Travelogue: Stowe, Vermont
At the moment Vermont is wrapped in snow, but it is the green mountains that give this American state it’s name – from the French verts monts. Many ski regions don’t have much to offer in the summer, just sullen and abandoned mountains, but not Vermont. It’s mountains lure many summer vacationers to come and explore hiking paths that run throughout the entire 160 mile-length of the state.
Vermont is normally classified as New England, and it is the only state in the region that has no access to the ocean, but it would be some kind of heaven if there were golden beaches and waves as well as it’s serene countryside, dramatic mountains, see-through streams and little towns each conspicious with their own church steeple and clapboard houses.
We drove down from Montreal to Stowe, which was about two and a half hours. Before we set off I’d downloaded some picturesque drives that we could deviate onto, so to get to see some of the renowned Vermont countryside I had heard about, but there was no need because all roads were basked by beauty.
We passed lots of small farms keeping such secrets as wine, cheese, maple syrup and apples. We toyed with stopping at one of the small towns alongside Lake Champlain but didn’t but did eventually succumb to the Boyden Valley Winery, about 40 miles before Stowe on Route 104. We were welcomed like old friends and ate cheese, and drunk all they had to offer, but we particularly liked their desert wine and bought a bottle of Vermont Ice Wine, which we polished off later in the holiday.
We stayed at the Stowe Mountain Lodge, a sumptious all-year-round hotel that was charmingly rustic but efficiently modern, the sort of place that after a couple of nights you’d want to move into permanently. The hotel was a windy climb from the tiny but delightful town of Stowe. Spread along the narrow main road of Stowe were enough small craft stores (a rabbit fur hat was $70), restaurants, cafes and the Vermont Ski Museum to keep your interest for a while, but I wouldn’t book too late a taxi back to your hotel base.
Back near the hotel we used our rental car to climb the Toll Road ($25) up Mt Mansfield, the highest point in Vermont at 4,393ft. Not that I would know cocooned up in my air-conditioned car, but Mt Mansfield is a maze of hiking trails for differing abilities. At the top stunning views of Lake Champlain and the Adirondack Mountains awaited, but $25 worth? I’m not sure. On the way down we stopped half way at a little chapel and watched a wedding that appeared to be between two women.
Three miles from Stowe was the renowned haunted bridge at Gold Brook (left), also known as ‘Emily’s Bridge’ where a girl of the same name hung herself from the covered wooden bridge. Apparently Many people that have visited Emily’s Bridge have experienced disturbing paranormal activity. I didn’t but it did make for a nice photo.
There are some beautiful other villages nearby, each coming with an obligatory stunning drive. 90 minutes away is Woodstock and nearer were Smugglers Notch and Waterbury, all are worth a visit. One of the highlights of our trip was at Waterbury, and that was the Ben & Jerry’s factory (right). After starting of with a small store in Burlington, this facility at Waterbury was the life-long friend’s first factory. Cherry Garcia, Boston Cream Pie and Chunky Monkey are still made here, but the old hippies sold out years ago and Ben & Jerry’s owners Unilever make the majority of the ice creams and sorbets at their factories in the UK, Israel and the Netherlands (powered by ice cream).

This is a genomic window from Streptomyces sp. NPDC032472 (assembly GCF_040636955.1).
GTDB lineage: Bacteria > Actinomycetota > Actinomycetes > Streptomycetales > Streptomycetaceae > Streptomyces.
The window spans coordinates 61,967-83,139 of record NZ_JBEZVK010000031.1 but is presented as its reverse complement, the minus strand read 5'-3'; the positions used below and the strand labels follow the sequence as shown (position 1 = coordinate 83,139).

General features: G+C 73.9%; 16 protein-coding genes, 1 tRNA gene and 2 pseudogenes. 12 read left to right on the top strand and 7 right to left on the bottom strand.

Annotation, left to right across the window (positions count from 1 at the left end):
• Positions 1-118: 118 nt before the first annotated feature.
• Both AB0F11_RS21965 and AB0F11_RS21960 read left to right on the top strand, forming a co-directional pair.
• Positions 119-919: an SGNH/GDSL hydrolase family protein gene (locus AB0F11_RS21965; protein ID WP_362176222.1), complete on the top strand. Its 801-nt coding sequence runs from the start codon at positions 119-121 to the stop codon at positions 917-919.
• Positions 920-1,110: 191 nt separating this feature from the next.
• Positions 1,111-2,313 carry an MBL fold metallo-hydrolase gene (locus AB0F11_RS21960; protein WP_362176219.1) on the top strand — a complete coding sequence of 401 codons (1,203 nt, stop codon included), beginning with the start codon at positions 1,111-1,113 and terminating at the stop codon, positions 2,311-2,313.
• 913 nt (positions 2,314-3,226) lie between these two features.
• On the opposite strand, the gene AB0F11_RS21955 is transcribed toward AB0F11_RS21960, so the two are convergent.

The 30 minute factory tour ($3 each) included some free ice-cream, and a sneek insight into some scrummy secrets. Outside there are plenty of activities and my favourite was the Flavor Graveyard, where visitors can pay their respects to extinct flavours. Interactive site here.
The same day we went to Ben & Jerry’s we also visited the Lake Champlain Chocolate and Cabot Creamery factory stores, plus the Cold Hollow Cider Mill (left), a farmhouse that smelled like a giant vat of apple cider. Take a free glass of delicious cider and buy a sweet doughnut to dunk. We skipped dinner that night!
Living in Bermuda doing a shopping side trip has become a fixture in our travels, so we drove the 35 miles to Burlington.
Burlington is Vermont’s biggest town with 40,000 inhabitants (no other state has it’s largest town so small) and we pretty much walked the width and length of it in not much more than half an hour, and that was with a pram. Burlington is nestled up against Lake Champlain that separates the state of New York and Vermont. The lakeside was disappointing although further north by all accounts there are beaches and a nice fixture is that one can cycle a lot of it, if one didn’t have a pram!
Burlington is a busy college town but it was about the shopping for us and the Town Center Mall met all of our needs plus the pedestrianised Church Street had a colourful outdoor market as well as tasty places to stop for refreshments. Talking of which a few miles south of the main town is the Magic Hat Brewery. A number of microbreweries have successfully opened since the 90’s in Vermont and I got a real taste for a few of the Magic Hat brews.
The Stowe Mountain Resort is comprised of Mount Mansfield and Spruce Peak and although this is a wonderful summer destination, those mountains that towered around us with their deep etched ski trails dug deep into lush forests were missing the fluffy white stuff and I’d like to go back in the winter months to see it at the height of ski season.
However you can take the Stowe Mountain Gondola up the mountain side at 1,200ft per minute to the Cliff House restaurant at the top. Close your eyes, imagine the chill and the excitement and you’ll be skiing back down the mountain in no time!